If you have good or superb credit, you should have no problem getting an auto loan right now. If you have bad credit, you may be approved, but you’ll pay more in interest. More car shoppers are getting approved for car loans right now due to the government’s TALF program and looser credit, the AP reports.
- Lenders are starting to relax credit standards a bit.
- The TALF program guarantees the auto loans when bundled and sold to investors, which allows banks, credit unions and auto finance companies to free-up more money to make more auto loans for consumers.
- Car loan interest rates are still at record low levels, meaning consumers will pay less over the life of the car loan.
- Financial firms wrote 5.5 percent more auto loans in the third quarter compared with the previous three months, according to Experian Automotive.
- If you have a good or excellent credit score, it will cost you less to borrow money for the vehicle, as the average interest rate for top tier consumers is down from 6.65% a year ago to 5.74% now, the AP reports.
- Used car loans are reportedly more appealing to lenders as used car prices have stabilized.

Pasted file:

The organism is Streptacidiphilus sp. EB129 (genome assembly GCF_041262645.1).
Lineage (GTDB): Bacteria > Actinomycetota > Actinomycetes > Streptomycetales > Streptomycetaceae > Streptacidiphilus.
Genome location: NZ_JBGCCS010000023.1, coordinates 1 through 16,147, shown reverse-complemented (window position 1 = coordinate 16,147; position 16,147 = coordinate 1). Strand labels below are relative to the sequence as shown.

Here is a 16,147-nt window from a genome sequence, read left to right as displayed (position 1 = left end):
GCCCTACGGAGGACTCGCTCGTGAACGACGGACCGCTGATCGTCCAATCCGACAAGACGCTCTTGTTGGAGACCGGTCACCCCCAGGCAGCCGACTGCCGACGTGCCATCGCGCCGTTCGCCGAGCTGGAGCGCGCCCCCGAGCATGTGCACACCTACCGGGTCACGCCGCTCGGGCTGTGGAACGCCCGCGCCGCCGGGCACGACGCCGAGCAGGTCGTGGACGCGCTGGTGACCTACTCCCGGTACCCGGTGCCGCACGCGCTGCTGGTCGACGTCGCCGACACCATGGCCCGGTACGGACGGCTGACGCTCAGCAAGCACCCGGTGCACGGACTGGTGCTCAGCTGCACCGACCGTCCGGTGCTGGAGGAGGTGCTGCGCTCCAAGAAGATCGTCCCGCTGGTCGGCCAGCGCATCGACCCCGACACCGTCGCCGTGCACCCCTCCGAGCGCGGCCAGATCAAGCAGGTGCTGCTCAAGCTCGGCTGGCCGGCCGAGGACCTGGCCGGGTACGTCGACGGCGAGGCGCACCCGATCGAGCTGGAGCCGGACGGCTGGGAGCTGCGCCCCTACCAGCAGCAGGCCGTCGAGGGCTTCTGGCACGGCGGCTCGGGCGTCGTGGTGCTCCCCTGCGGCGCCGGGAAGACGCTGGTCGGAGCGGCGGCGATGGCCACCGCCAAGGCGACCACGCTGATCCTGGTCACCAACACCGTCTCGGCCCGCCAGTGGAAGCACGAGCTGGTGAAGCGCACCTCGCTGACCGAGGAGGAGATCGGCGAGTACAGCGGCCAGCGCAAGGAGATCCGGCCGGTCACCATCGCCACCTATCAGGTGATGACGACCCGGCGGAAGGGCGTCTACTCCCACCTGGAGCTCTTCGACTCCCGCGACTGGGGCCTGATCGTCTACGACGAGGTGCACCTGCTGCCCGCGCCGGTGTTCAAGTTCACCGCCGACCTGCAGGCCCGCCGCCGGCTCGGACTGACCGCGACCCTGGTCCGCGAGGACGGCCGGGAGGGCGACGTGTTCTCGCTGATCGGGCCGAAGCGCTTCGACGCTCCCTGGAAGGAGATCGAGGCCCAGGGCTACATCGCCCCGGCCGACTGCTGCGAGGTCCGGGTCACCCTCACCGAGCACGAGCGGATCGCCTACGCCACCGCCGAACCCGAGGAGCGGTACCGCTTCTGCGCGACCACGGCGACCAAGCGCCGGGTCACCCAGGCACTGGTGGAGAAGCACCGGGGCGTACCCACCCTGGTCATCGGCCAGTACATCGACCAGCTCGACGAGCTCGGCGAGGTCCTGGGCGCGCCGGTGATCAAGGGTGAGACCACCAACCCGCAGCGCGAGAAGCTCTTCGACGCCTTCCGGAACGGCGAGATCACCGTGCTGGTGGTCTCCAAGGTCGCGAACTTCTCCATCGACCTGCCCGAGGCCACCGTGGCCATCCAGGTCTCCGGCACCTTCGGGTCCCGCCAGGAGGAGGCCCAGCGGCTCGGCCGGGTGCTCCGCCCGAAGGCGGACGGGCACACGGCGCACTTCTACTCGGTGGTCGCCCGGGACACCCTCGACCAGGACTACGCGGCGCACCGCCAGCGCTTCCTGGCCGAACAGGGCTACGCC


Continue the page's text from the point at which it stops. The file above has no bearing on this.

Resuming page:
- If you have bad credit, usually a credit score below 600, you will receive a higher interest rate if approved for the car loan. The average interest rate for consumers with a credit score of 500 to 589 has increased from 16.47% a year ago to 18.56% now, the AP reports.
Clearly the good outweighs the bad for consumers who are in the market for an auto loan. With record low interest rates and lenders more willing to approve auto loans, the focus shifts to credit. Again, consumers with good or great credit shouldn’t have a problem, but those with bad credit should either work on improving their credit score or simply prepare themselves to pay the higher interest rate.
Overall, the increase in auto loan lending is good for the entire automotive industry, since it means more vehicles will be sold.